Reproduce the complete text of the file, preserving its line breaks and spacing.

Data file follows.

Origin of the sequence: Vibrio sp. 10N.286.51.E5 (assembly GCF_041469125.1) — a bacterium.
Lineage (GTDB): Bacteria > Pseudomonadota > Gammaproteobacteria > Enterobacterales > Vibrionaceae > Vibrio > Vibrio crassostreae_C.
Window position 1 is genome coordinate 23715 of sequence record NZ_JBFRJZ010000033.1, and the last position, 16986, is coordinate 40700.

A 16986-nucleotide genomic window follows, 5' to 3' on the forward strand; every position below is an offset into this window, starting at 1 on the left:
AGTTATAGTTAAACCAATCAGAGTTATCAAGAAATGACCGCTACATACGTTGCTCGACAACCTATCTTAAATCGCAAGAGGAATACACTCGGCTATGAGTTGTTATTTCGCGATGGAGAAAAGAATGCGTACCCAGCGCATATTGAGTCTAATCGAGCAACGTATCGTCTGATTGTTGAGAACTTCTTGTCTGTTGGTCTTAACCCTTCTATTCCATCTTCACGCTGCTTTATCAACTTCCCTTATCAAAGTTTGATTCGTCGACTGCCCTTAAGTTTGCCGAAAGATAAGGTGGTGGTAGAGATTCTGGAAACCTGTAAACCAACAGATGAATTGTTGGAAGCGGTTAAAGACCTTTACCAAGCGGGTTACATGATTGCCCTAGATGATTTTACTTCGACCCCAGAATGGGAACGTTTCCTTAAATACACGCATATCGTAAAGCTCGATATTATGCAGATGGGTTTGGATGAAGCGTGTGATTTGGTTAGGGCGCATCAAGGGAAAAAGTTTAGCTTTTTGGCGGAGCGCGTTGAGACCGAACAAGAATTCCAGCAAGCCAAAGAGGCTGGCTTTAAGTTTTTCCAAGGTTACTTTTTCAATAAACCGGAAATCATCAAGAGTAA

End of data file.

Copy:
Origin of the sequence: Vibrio sp. 10N.286.51.E5 (assembly GCF_041469125.1) — a bacterium.
Lineage (GTDB): Bacteria > Pseudomonadota > Gammaproteobacteria > Enterobacterales > Vibrionaceae > Vibrio > Vibrio crassostreae_C.
Window position 1 is genome coordinate 23715 of sequence record NZ_JBFRJZ010000033.1, and the last position, 16986, is coordinate 40700.

A 16986-nucleotide genomic window follows, 5' to 3' on the forward strand; every position below is an offset into this window, starting at 1 on the left:
AGTTATAGTTAAACCAATCAGAGTTATCAAGAAATGACCGCTACATACGTTGCTCGACAACCTATCTTAAATCGCAAGAGGAATACACTCGGCTATGAGTTGTTATTTCGCGATGGAGAAAAGAATGCGTACCCAGCGCATATTGAGTCTAATCGAGCAACGTATCGTCTGATTGTTGAGAACTTCTTGTCTGTTGGTCTTAACCCTTCTATTCCATCTTCACGCTGCTTTATCAACTTCCCTTATCAAAGTTTGATTCGTCGACTGCCCTTAAGTTTGCCGAAAGATAAGGTGGTGGTAGAGATTCTGGAAACCTGTAAACCAACAGATGAATTGTTGGAAGCGGTTAAAGACCTTTACCAAGCGGGTTACATGATTGCCCTAGATGATTTTACTTCGACCCCAGAATGGGAACGTTTCCTTAAATACACGCATATCGTAAAGCTCGATATTATGCAGATGGGTTTGGATGAAGCGTGTGATTTGGTTAGGGCGCATCAAGGGAAAAAGTTTAGCTTTTTGGCGGAGCGCGTTGAGACCGAACAAGAATTCCAGCAAGCCAAAGAGGCTGGCTTTAAGTTTTTCCAAGGTTACTTTTTCAATAAACCGGAAATCATCAAGAGTAA